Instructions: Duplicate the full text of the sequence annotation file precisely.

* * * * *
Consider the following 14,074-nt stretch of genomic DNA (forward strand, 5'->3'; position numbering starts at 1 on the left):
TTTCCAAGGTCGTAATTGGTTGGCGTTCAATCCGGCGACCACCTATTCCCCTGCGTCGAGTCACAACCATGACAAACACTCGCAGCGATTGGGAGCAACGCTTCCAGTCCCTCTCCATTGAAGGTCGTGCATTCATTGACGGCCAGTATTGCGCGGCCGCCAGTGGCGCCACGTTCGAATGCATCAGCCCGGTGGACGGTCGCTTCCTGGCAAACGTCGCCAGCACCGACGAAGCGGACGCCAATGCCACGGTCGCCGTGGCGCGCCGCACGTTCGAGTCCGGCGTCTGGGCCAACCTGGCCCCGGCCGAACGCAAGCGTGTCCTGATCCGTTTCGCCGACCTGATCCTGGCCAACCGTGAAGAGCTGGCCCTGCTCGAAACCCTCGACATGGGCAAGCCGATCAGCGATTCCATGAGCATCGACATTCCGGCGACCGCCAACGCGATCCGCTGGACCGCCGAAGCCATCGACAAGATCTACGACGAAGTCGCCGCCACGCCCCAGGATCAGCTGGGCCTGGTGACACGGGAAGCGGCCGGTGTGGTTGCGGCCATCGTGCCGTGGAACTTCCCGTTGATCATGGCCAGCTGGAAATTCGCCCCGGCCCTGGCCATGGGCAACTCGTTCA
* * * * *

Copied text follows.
Consider the following 14,074-nt stretch of genomic DNA (forward strand, 5'->3'; position numbering starts at 1 on the left):
TTTCCAAGGTCGTAATTGGTTGGCGTTCAATCCGGCGACCACCTATTCCCCTGCGTCGAGTCACAACCATGACAAACACTCGCAGCGATTGGGAGCAACGCTTCCAGTCCCTCTCCATTGAAGGTCGTGCATTCATTGACGGCCAGTATTGCGCGGCCGCCAGTGGCGCCACGTTCGAATGCATCAGCCCGGTGGACGGTCGCTTCCTGGCAAACGTCGCCAGCACCGACGAAGCGGACGCCAATGCCACGGTCGCCGTGGCGCGCCGCACGTTCGAGTCCGGCGTCTGGGCCAACCTGGCCCCGGCCGAACGCAAGCGTGTCCTGATCCGTTTCGCCGACCTGATCCTGGCCAACCGTGAAGAGCTGGCCCTGCTCGAAACCCTCGACATGGGCAAGCCGATCAGCGATTCCATGAGCATCGACATTCCGGCGACCGCCAACGCGATCCGCTGGACCGCCGAAGCCATCGACAAGATCTACGACGAAGTCGCCGCCACGCCCCAGGATCAGCTGGGCCTGGTGACACGGGAAGCGGCCGGTGTGGTTGCGGCCATCGTGCCGTGGAACTTCCCGTTGATCATGGCCAGCTGGAAATTCGCCCCGGCCCTGGCCATGGGCAACTCGTTCA